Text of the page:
Chance Downing’s 1978 Piper Lance II. Photos courtesy of Jack Fleetwood (

Chance Downing decided he wanted to fly “the real thing” after attending his first RC aircraft fly-in. His grandfather never flew again after serving as a Medical Evacuation Bell UH-1 Huey pilot in the Vietnam War. Instead, he developed a keen interest in RC aircraft – an interest he in­vited Chance to share with him. It was contagious! Chance received his private pilot certificate out of KTPL in Temple, Texas, on June 7, 2020.

His father recognized Chance’s passion for fly­ing and helped him purchase his first airplane, the Piper Lance, just a few months later in October of 2020. He was 18 at the time. His wife and children now enjoy flying throughout the United States with him.

The Piper PA-32 has proven itself ideal for family trans­portation. This aircraft has a six-seat club configuration that comfortably fits as many people, while seldom creat­ing weight and balance concerns. And they take to the skies quite often, too. In the previous three years, Chance averaged about 150 flight hours. Last year, that time went up to 240 hours in the air.

About the Piper PA-32

This Piper Lance was manufactured in 1978. Prior to 2014, it was owned by a family in Nebraska. They used it for fam­ily transportation and leisure, much as Chance does. During a landing, the nose gear collapsed. It just happened that some­one from Texas bought it in its damaged state and returned it to Chance’s home airfield. The engine and crankshaft were over­hauled and rebuilt and some supporting hardware was replaced.

The repairs were completed about a month after Chance finished his first flight lesson. It seemed the plane and pilot were meant to be together. “The Piper PA-32 line of aircraft quickly stood out to me as the perfect aircraft for my family goals and my mission as a pilot.”

Chance has not done any extensive work on his Piper Lance because so much had been repaired and updated just before he purchased it. Chance explained, “The paint is immaculate and the engine extremely healthy. The only downsides are the aging avionics suite and the interior needing an upgrade in the near future.”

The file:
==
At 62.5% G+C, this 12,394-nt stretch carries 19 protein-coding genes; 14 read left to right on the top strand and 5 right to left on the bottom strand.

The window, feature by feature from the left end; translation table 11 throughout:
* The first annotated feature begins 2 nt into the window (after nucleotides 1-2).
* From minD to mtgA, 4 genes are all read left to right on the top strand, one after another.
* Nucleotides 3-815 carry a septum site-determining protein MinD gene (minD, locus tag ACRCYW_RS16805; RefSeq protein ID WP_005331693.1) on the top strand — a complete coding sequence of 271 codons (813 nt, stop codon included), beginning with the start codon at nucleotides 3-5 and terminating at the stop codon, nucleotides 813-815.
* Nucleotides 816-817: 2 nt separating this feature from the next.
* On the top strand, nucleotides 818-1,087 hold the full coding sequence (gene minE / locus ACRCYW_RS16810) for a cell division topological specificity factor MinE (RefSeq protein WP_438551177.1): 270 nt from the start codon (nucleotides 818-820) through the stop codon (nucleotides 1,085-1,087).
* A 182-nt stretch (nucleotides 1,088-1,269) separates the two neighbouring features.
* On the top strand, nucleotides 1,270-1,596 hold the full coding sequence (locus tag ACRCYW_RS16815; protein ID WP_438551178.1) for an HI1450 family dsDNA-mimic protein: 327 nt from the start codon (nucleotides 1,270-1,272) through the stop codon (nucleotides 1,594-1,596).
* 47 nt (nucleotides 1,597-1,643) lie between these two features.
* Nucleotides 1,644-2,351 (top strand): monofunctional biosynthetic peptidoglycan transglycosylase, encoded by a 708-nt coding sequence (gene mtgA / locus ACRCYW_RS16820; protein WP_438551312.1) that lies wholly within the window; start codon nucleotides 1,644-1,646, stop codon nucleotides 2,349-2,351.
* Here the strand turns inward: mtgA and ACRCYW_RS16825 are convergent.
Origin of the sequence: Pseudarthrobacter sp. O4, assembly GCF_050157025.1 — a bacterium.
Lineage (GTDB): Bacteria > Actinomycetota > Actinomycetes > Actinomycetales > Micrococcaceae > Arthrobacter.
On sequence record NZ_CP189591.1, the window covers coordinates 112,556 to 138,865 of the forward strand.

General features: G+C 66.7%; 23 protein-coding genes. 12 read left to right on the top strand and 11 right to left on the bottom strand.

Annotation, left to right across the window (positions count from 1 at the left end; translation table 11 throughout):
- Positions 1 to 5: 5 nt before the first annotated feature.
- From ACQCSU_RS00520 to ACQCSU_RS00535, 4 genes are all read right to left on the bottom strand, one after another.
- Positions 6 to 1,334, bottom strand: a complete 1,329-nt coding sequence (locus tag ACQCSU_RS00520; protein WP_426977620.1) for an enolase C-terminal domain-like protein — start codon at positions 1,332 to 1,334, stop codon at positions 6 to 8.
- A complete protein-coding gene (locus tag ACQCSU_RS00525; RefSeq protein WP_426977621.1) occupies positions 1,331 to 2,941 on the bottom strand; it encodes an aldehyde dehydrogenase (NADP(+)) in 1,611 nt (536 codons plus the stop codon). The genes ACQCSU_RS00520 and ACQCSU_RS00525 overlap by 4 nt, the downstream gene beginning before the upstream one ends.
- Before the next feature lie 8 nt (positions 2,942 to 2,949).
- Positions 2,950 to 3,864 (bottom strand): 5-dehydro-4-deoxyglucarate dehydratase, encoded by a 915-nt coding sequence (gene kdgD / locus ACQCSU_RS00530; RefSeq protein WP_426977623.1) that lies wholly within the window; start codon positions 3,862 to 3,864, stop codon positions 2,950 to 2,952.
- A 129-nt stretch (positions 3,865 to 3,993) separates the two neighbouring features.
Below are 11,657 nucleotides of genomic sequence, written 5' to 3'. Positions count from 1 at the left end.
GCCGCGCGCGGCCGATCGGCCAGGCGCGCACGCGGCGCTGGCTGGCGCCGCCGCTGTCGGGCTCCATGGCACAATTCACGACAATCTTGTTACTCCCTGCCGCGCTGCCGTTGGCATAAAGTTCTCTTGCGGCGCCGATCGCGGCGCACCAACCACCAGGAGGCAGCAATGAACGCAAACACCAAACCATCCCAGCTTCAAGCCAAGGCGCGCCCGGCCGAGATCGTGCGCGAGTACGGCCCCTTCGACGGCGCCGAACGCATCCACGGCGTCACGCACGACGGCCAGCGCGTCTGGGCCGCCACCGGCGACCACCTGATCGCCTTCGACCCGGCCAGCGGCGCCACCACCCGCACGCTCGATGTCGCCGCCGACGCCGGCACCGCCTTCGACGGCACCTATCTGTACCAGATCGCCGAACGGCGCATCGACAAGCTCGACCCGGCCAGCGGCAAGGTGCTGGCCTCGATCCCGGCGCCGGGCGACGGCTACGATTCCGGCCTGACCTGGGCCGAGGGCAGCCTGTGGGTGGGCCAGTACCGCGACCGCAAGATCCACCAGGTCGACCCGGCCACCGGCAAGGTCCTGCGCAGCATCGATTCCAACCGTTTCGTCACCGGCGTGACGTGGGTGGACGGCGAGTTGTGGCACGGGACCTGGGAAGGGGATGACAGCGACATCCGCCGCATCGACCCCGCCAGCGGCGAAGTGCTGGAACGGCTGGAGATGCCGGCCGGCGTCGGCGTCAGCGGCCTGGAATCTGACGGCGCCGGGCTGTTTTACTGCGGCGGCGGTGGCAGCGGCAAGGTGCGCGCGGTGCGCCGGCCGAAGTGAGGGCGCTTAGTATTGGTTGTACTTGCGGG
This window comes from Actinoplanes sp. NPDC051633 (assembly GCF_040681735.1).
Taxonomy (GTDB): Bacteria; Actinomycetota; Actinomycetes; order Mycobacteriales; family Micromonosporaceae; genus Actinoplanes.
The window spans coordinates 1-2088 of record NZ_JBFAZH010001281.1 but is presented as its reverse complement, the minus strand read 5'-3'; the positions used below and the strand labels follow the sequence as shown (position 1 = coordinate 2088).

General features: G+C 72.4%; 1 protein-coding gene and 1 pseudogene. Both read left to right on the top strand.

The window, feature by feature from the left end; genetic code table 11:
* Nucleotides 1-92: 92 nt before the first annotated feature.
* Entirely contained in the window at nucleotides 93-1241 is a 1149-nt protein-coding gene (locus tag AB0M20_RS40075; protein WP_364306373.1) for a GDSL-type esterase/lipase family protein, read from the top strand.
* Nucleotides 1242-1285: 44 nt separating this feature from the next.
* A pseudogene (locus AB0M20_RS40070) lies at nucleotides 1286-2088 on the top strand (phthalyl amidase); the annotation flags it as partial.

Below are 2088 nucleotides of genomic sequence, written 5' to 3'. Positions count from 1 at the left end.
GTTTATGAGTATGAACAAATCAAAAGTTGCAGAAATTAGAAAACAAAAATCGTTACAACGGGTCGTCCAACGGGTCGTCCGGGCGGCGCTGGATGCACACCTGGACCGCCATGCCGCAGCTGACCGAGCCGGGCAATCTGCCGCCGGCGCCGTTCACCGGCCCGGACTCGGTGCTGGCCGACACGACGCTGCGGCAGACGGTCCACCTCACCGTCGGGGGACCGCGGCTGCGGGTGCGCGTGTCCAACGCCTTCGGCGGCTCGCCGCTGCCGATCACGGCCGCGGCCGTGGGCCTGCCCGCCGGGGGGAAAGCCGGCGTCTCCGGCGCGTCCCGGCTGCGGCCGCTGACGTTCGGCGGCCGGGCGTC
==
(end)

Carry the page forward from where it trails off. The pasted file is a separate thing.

He did, however, add GAMI fuel injectors which has given the aircraft roughly 18-20 gph fuel burn at rich of peak and 13-16 gph at lean of peak. He recently installed new landing gear trunnions, as well. Updating the avionics and interior are the next two items on his “to do” list.

Because many Piper planes, especially the PA-32s, have multiple AD’s for wing spar corrosion issues, Chance pays a bit extra at his annual to have the inspector check and con­firm his wing spars are sound. So far, this has not been an issue on his airplane.

Rather than ordering parts directly, Chance has his plane serviced, almost exclusively, at B&G Aviation in Georgetown, Texas (KGTU). They take care of sourcing the parts and ma­terials needed for maintenance. Other than waiting a few weeks for those trunnions, parts seem to be readily available.

Piper Lance Pros and Cons

When asked what he likes and dislikes about his Piper Lance, Chance had mostly good things to say about the air­craft. “I love the speed and range provided by the Lance.” He noted that the retractable gear and 300 hp Lycoming 540, combined with multiple weight reductions and speed modi­fications, allow the plane to comfortably cruise at about 160 knots when fully loaded and 170-180 knots when he’s travel­ing alone.

Chance is also impressed with the airplane’s landing ca­pabilities on short or soft fields. And he finds the aircraft’s useful load, just over 1400 pounds, is enough for him to ac­complish almost any mission he has in mind.

The only thing he finds quite challenging about his Piper Lance is the T-tail configuration. It takes some practice to master handling this plane in certain phases of a flight. For instance, pilots must fly an airplane with a T-tail faster dur­ing most critical flight phases than they would fly an airplane with a straight tail. “But once that’s etched in your mind, she’s a dream to fly.”

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